FIG. 4 is an end view of an alternative embodiment of the support of the inflatable cushion of FIG. 2.

FIG. 5 is a cross-sectional view of a second embodiment of an inflatable cushion prior to application of a compressive force.

FIG. 6 is a cross-sectional view of the inflatable cushion of FIG. 5 after application of a compressive force and adjustment to a predetermined inflation height.

DESCRIPTION OF THE PREFERRED EMBODIMENTS

A description of the preferred embodiments of the present invention will now be had by way of example, and not limitation, with reference to FIGS. 1 through 6.

FIG. 1 is a perspective view of a first embodiment of inflatable cushion 10. FIG. 2 is a cross-sectional view of the same cushion 10. Inflatable cushion 10 has an inflatable bladder 11. The bladder 11 may be inflated with any fluid and is inflated with air in a preferred embodiment. Positioned within inflatable bladder 11 is a support which includes foam element 15 and exhaust channel 16, which lies adjacent a surface of the foam element 15. The foam element 15 may be an open cell foam. Exhaust channel 16 provides fluid communication between the interior of inflatable bladder 11 and exhaust tube 12. The exhaust channel 16 may be made from a thermoplastic material heat sealed to the top of foam element 15. Alternatively, the exhaust channel 16 may be formed from a portion of a thermoplastic material surrounding foam element 15. Exhaust tube 12 has a valve 13 thereon to control airflow through exhaust tube 12. Coupled to the exhaust tube 12 is an audible indicator 14 which emits a sound, e.g. a whistle, when air passes through it, thereby alerting someone using the inflatable cushion 10 that air is escaping and the cushion is deflating. The indicator 14 may be a visual indicator such as a flow meter.

FIG. 3 is an end view of the foam element 15 and adjacent exhaust channel 16, which together form the support within inflatable bladder. It can be seen in this view that the interior of the exhaust channel 16 is empty.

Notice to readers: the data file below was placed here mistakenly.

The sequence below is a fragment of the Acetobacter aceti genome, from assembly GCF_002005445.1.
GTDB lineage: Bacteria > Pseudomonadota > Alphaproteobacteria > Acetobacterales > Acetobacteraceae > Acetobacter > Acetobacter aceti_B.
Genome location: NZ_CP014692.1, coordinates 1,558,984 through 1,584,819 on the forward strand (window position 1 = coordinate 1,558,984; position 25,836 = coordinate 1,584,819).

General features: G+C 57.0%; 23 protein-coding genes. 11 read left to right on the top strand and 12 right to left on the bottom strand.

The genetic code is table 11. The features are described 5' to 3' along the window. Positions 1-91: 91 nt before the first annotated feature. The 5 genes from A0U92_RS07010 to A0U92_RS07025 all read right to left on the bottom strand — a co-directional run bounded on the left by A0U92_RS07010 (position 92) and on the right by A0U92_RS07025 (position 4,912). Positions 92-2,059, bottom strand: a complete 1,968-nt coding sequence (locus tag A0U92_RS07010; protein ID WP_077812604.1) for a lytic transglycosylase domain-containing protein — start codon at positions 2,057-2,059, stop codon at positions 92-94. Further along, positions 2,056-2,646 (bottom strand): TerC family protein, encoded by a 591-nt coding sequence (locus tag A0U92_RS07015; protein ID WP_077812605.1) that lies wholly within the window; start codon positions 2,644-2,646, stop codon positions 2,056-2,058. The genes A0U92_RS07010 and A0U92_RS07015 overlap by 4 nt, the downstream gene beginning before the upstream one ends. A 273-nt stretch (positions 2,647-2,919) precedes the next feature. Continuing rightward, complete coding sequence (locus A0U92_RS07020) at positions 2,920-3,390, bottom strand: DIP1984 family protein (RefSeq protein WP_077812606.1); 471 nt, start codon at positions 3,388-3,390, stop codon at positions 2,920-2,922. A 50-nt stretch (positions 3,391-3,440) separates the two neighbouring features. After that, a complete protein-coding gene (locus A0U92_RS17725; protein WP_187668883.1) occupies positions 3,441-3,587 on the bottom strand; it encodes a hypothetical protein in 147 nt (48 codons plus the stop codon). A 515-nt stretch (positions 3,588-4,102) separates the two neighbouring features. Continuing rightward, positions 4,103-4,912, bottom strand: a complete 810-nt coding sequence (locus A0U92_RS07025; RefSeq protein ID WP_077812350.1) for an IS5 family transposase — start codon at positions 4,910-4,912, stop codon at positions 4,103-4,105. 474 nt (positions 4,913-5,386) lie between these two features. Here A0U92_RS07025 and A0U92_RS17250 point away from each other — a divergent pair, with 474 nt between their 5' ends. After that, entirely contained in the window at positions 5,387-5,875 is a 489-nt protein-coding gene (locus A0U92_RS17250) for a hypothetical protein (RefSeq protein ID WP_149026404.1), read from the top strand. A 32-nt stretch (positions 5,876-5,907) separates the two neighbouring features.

FIG. 4 is an end view of an alternative support for use with the inflatable cushion 10 of FIGS. 1 and 2. Like the embodiment of FIG. 3, the support includes foam element 15 and adjacent exhaust channel 16. In this embodiment, however, exhaust channel 16 has a second foam element 17 therein. This foam element 17 helps to retain the exhaust channel 16 in an open position. This prevents premature or unintentional blockage of airflow along the channel 16.

In use, a person sits on the inflatable cushion 10 of FIGS. 1-2 while the inflatable bladder 11 is fully inflated. Valve 13 is opened and the compressive force exerted by the weight of the seated person causes air to escape through exhaust channel 16, exhaust tube 12, and audible indicator 14. Indicator 14 emits a whistle (or other suitable noise) while air is escaping to alert a user to the fact that the cushion 10 is deflating. When the top of the inflatable bladder 11 reaches exhaust channel 16, exhaust channel 16 is compressed against foam element 15, which cuts off the passage of air out of the cushion 10. The user is alerted to this by the fact that the audible indicator 14 reduces intensity or stops making noise. The user then closes valve 13 and the cushion 10 is thereby set at a preselected inflation height.